Recall the scene from Disney Pixars movie 'Ratatouille'. The one where Remy the rat prepares the ultimate Provencal peasant comfort food ratatouille, The sauce layer at the bottom of the pan with uniformly sliced veggies layered over & baked to perfection.. The expression on Anton Ego's caricatured face sums up the ecstasy that many of us have felt when biting into that particular comfort food that we all grew up with.
For many of us, Avial is one such food. At its dismissive best, the term 'Avial' implies a hodge-podge of various veggies cooked together & bound by a coconut gravy. & yet it was the vegetable of choice for many a South Indian mother for any special occasion.
The uniqueness of Avial lies in its elegant simplicity. Cumin & Green chillies bound together with coconut & possibly a dash of soured buttermilk. That's it! It leaves you free to add whatever combination of vegetables you prefer.
This variation of Avial has been baked casserole style rather than cooking the individual vegetables separately and then adding the paste as in done the traditional way.
For the paste, you need:
1/2-2/3 can of Coconut milk
1 tbsp grated coconut
1-2 tbsp Jeera,
2-3 Green chillies to taste
1 sprig fresh curry leaves
a pinch of turmeric
Salt to taste
Coconut oil to taste
Coriander for Garnish
Combine all these ingredients in a blender & grind into a smooth paste. Set aside.
Pick any 3-5 vegetables of your choice from the list given below :
beetroot (Yellow ones preferred unless you want a deep crimson colored dish!)
Patty pan Squash
Slice vegetables into uniform discs preferably using a mandoline
In a an oven proof dish (brushed well with coconut oil) , Place a layer of potato over the bottom.
spoon a layer of the coconut masala.
Arrange vegetables over the masala as shown below,
Continue alternating layers of masala & vegetables as per your preference,
finishing with a layer of vegetables. Drizzle over the top with coconut oil if desired.
(Remember the ol' mommy rules, the starchy & crisp vegetables are cooked for a longer time compared to the pumpkin/squash veggies, That rule still applies here, try to layer the crisp starchy veggies in the bottom & middle, & finish off with the zucchinis which cook faster)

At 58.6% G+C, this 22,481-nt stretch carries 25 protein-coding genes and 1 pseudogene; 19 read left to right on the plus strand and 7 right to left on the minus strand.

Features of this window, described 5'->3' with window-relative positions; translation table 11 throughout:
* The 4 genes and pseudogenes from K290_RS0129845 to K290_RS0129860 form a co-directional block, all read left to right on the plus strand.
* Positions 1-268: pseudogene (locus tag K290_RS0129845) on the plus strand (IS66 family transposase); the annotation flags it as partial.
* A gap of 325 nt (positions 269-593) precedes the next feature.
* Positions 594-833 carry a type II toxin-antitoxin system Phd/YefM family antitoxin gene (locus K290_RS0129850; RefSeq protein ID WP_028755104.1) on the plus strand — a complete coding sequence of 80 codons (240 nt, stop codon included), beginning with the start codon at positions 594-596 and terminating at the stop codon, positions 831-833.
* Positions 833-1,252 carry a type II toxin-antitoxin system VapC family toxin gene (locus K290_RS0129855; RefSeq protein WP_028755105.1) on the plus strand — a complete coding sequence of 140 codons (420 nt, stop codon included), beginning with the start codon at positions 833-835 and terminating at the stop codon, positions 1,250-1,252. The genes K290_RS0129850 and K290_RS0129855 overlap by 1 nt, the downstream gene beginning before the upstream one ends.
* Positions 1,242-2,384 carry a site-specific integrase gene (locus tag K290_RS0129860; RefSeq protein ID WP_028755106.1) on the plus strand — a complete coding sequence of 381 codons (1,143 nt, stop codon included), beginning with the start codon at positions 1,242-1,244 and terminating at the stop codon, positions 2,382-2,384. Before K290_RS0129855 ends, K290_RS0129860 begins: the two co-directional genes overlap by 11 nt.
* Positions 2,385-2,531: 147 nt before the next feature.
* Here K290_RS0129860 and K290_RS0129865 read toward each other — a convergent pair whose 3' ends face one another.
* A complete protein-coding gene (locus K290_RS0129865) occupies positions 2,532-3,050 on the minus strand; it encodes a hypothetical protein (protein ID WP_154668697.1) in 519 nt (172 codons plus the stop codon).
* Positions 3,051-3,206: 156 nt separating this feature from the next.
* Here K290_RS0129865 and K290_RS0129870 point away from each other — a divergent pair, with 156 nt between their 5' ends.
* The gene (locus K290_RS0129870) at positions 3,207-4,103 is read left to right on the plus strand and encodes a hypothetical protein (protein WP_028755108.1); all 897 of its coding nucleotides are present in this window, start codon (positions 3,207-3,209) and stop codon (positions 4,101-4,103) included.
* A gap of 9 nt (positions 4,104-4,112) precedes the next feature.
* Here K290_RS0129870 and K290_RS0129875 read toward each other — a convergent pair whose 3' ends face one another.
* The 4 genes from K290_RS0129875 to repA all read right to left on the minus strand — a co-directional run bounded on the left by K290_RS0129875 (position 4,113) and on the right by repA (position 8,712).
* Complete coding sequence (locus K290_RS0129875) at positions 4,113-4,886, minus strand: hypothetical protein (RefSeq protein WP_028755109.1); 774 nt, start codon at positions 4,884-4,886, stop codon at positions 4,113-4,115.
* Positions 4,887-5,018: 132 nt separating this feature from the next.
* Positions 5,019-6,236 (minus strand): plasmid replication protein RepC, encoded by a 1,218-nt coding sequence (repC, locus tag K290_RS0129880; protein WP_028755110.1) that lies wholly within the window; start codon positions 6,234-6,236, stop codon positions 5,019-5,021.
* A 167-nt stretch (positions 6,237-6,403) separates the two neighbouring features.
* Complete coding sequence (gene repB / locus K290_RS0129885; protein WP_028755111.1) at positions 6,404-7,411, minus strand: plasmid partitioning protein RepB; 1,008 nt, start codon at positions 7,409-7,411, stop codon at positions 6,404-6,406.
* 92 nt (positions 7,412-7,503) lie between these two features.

Cover with a sheet of aluminum foil and prick holes for steam to escape.
Bake in a 350 C oven until vegetables are cooked. (~ 20-25 min)
Cut and serve over plain rice or rice noodles or simply by itself as a gratin bake!.
Winter in New Delhi means usually heralds the advent of warm comfort foods like Jalebi, Coal grilled sweet potatoes & decadent Gajar Halwa, none of which may be defined as soft & melt in your mouth, These are foods to be masticated well to extract every bit of flavor before they go down the hatch. Over on the other side of the Suez canal & the atlantic, I associate fall in NYC with warm chestnuts & those amazing honey roasted nuts that are sold in almost every street corner & decadent hot chocolate from Godiva!.
The flip side of Gajar halwa is that it isnt something that you multitask with, No leisurely stroll with a cuppa joe in one hand & a sticky brownie like treat in the other while window shopping!
This weeks offering combines the satiating feel of warm Gajar halwa with the portability of a white chocolate macadamia Blondie.
its astonishingly simple to make.
1 can condensed milk
1/2 cup of evaporated milk or regular whole milk (if necessary)
5 tbsp sugar
2 cups all purpose flour
3 level tsp double acting baking powder (NOT baking soda)
1 stick (8 tbsp) unsalted butter melted.
1/2 cup raisins
1/2 cup almond slivers for garnishing
5-7 pods cardamom crushed
1/2 nutmeg powdered
Preheat oven to 350 F.
Sieve together the flour & baking powder in a large mixing bowl. Set aside.
Combine shredded carrots, condensed milk, sugar and raisins in an oven proof bowl. (rinse out the condensed milk sticking to the sides of the can with the evaporated milk and add to the carrots)
Mix well & microwave for 5-8 minutes till the carrots are soft & have lost their raw taste. Add melted butter and ground spices & combine well. ( I prefer to add the spices after the carrots are cooked to ensure that the essential oils in the spices do not dissipate)
Line a baking sheet with Aluminum foil & grease completely with butter.
Pour the carrot mixture into the centre of the mixing bowl containing the flour. Fold in gently from the sides towards the centre.
Take care not to over mix as this can cause the gluten to bind together, resulting in a tough & leathery texture.
Spread evenly onto baking tray and sprinkle with slivered almonds. Bake for ~ 20-25 minutes till the top is golden brown.
Allow to cool, cut into squares & serve. These bars freeze well & will keep for upto a month in the freezer.